Steinhardt Student Scales the Jazz Industry

Alice Li
Lauren Scales and her strong dedication to music puts her soulful songwriting high up on the scale.

Inspired by her hometown of Detroit and her music-oriented family, Steinhardt School of Culture, Education, and Human Development songwriting master’s student Lauren Scales is now drawing crowds of her own. Recently, Scales, the daughter of musicians Gwen and Charles Scales, finished third in the Sarah Vaughan International Jazz Vocal Competition with her rendition of “La Lumiere,” an original song about light and its intricacies.

Scales said that she gravitated toward music because it surrounded her when she was young, be it her mother’s vocals or her sister’s cello.

Scales dreams of a career in the music industry, and her parents’ successes have made her aspirations seem more attainable. Her parents proved to her that pursuing a career in music does not always mean becoming a struggling artist, but like any other field of study, it’s not always a smooth journey, either.

“It’s a hustle,” she said. “But it is very doable.”

However, she thinks that the idea of instant gratification is an illusion in the music industry. She believes a steady career to be ideal.

“You don’t want to get big at 25 and burn out at 27, which can happen a lot of times,” she said. “It takes a few years to get settled. It’s okay.”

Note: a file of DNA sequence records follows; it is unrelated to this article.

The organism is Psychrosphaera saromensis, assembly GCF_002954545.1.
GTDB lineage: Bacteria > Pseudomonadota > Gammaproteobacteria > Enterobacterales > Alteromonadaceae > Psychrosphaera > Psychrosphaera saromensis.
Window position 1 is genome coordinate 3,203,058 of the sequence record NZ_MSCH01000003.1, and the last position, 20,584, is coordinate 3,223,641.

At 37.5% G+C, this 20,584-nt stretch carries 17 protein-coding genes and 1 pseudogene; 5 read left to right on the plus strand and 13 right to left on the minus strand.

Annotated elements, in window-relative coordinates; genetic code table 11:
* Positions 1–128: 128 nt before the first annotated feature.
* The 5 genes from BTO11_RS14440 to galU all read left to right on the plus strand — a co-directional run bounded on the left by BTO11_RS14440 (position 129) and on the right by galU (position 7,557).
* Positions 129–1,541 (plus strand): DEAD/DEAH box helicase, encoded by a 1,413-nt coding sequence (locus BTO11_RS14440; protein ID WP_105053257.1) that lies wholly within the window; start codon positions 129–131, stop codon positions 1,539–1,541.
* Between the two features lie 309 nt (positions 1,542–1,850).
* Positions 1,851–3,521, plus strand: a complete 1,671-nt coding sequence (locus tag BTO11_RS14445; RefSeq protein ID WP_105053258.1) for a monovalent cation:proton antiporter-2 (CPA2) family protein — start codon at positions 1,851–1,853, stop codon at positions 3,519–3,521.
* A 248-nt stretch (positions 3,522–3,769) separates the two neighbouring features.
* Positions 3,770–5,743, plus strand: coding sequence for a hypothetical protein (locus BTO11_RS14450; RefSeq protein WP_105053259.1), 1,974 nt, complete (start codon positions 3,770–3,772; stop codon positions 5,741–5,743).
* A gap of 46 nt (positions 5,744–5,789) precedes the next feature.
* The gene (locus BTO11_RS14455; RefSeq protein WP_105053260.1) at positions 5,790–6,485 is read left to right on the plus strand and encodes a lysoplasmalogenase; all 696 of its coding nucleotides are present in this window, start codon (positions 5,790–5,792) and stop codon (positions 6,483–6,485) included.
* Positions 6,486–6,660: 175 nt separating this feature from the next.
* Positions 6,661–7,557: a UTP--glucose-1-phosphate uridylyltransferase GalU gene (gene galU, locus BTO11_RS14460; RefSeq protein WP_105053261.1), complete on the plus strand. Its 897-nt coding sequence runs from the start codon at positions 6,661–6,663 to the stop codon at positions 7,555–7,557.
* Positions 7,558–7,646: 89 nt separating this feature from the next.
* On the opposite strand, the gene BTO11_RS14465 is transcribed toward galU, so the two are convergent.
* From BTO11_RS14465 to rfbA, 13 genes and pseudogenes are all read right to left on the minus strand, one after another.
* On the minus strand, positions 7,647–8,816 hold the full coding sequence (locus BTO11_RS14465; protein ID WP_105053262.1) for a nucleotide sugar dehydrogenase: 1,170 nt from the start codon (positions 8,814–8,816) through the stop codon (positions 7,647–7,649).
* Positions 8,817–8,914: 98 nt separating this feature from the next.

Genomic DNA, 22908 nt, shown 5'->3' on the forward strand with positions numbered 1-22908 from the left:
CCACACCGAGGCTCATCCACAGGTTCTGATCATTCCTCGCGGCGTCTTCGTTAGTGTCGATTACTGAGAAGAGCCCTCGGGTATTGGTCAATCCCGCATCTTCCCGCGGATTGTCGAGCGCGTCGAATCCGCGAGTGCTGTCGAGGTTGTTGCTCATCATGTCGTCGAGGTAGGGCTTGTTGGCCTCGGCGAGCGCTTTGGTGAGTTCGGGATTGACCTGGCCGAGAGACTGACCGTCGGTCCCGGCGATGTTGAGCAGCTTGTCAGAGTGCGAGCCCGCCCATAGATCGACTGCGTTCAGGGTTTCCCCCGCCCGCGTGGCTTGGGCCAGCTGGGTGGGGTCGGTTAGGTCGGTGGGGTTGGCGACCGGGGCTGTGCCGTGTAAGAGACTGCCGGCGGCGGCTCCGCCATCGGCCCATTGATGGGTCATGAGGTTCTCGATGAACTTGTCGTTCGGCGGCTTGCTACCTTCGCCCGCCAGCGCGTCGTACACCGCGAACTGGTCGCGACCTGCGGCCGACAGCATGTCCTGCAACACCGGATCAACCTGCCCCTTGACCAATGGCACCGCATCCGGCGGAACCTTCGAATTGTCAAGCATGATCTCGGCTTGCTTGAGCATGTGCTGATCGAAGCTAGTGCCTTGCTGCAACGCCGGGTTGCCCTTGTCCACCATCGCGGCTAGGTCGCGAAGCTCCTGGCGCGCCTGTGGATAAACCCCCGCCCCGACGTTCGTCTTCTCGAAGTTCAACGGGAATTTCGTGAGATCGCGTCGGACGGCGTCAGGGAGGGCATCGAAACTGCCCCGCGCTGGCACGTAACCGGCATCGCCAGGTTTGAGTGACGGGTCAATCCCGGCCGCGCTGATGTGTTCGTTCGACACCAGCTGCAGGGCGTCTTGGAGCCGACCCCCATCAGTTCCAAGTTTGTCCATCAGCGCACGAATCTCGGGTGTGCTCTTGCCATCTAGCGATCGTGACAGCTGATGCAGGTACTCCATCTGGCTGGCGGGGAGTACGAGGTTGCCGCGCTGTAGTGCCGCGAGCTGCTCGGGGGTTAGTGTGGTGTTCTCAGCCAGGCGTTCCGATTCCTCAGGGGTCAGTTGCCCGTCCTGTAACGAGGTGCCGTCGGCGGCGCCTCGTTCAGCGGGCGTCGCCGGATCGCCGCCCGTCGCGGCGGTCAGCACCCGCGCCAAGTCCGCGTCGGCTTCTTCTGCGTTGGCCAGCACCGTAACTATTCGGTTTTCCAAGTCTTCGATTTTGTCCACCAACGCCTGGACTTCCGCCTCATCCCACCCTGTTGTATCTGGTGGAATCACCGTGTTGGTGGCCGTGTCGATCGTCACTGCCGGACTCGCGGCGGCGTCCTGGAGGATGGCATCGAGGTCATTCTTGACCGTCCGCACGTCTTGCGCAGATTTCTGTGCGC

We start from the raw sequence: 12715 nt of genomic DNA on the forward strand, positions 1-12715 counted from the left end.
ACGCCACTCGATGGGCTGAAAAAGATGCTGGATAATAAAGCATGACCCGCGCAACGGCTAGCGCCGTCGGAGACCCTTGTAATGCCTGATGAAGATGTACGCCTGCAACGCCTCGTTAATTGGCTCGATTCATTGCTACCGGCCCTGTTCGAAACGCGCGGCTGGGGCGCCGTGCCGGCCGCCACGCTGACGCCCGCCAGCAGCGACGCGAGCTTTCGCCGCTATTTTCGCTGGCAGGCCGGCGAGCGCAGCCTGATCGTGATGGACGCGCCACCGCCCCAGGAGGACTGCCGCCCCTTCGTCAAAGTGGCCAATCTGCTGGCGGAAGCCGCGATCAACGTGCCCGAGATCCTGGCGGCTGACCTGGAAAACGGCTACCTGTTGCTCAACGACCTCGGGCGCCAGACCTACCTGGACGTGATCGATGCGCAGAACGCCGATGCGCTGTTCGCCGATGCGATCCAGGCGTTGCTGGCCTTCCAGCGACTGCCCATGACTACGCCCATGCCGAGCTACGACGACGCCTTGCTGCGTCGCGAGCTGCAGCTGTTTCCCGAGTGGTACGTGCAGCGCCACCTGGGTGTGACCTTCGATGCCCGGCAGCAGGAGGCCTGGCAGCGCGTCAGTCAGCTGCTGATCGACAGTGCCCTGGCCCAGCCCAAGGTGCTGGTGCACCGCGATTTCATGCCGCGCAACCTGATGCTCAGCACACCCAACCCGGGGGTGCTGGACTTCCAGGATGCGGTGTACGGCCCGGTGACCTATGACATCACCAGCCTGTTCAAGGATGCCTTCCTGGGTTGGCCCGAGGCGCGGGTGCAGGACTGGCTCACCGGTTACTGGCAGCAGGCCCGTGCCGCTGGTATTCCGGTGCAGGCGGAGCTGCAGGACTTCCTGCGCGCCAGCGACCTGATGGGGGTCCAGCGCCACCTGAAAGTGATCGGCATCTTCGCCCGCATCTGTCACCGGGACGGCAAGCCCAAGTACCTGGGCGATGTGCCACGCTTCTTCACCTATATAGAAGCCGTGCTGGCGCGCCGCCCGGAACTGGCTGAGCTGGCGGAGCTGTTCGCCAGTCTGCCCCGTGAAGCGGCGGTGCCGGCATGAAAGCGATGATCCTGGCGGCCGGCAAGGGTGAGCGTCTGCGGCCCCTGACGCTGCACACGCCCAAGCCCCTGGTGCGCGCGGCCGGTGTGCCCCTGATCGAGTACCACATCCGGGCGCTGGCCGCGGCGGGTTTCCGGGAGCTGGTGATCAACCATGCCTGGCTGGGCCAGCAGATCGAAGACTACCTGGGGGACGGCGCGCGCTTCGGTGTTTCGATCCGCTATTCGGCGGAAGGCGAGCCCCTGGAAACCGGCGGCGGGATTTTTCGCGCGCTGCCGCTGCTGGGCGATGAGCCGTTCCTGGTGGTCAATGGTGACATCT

Scales’ music is potent — it clings to the soul. Like all good jazz music, it evokes smiles as well as tears.

“Typically when I’m writing on my own, I try and do things with some measure of a positive spin,” she said. “[I like to put in] real emotions, things that can be deemed universal.”

But it’s hard to put a label on her music, and she experiments with many styles.

“I like all music,” she said. “Yes, jazz is where I pull a lot of my inspiration from, and that is the tradition that I am the most rooted in, but I think that there are so many other things that I am also influenced by.”

Scales, above all, can find ideas to write about anywhere, anytime, be it in the practice room or on the train.

“Usually it doesn’t just come in one big piece,” she said. “It’ll start with just a random piece of melody, or I’ll be thinking about something and a line will get stuck in my head — I’ll write it down, and I’ll go back and revisit it. So it really starts off in a lot of little fragments that can happen anywhere.”

Regarding NYU, Scales finds the songwriting faculty’s knowledge and experience to be appealing. She hopes to one day write about New York City, but right now, she is still finding her way around.

“It’s only been a couple months, so right now I’m just trying to get the trains down.”

Email Alice Li at [email protected]



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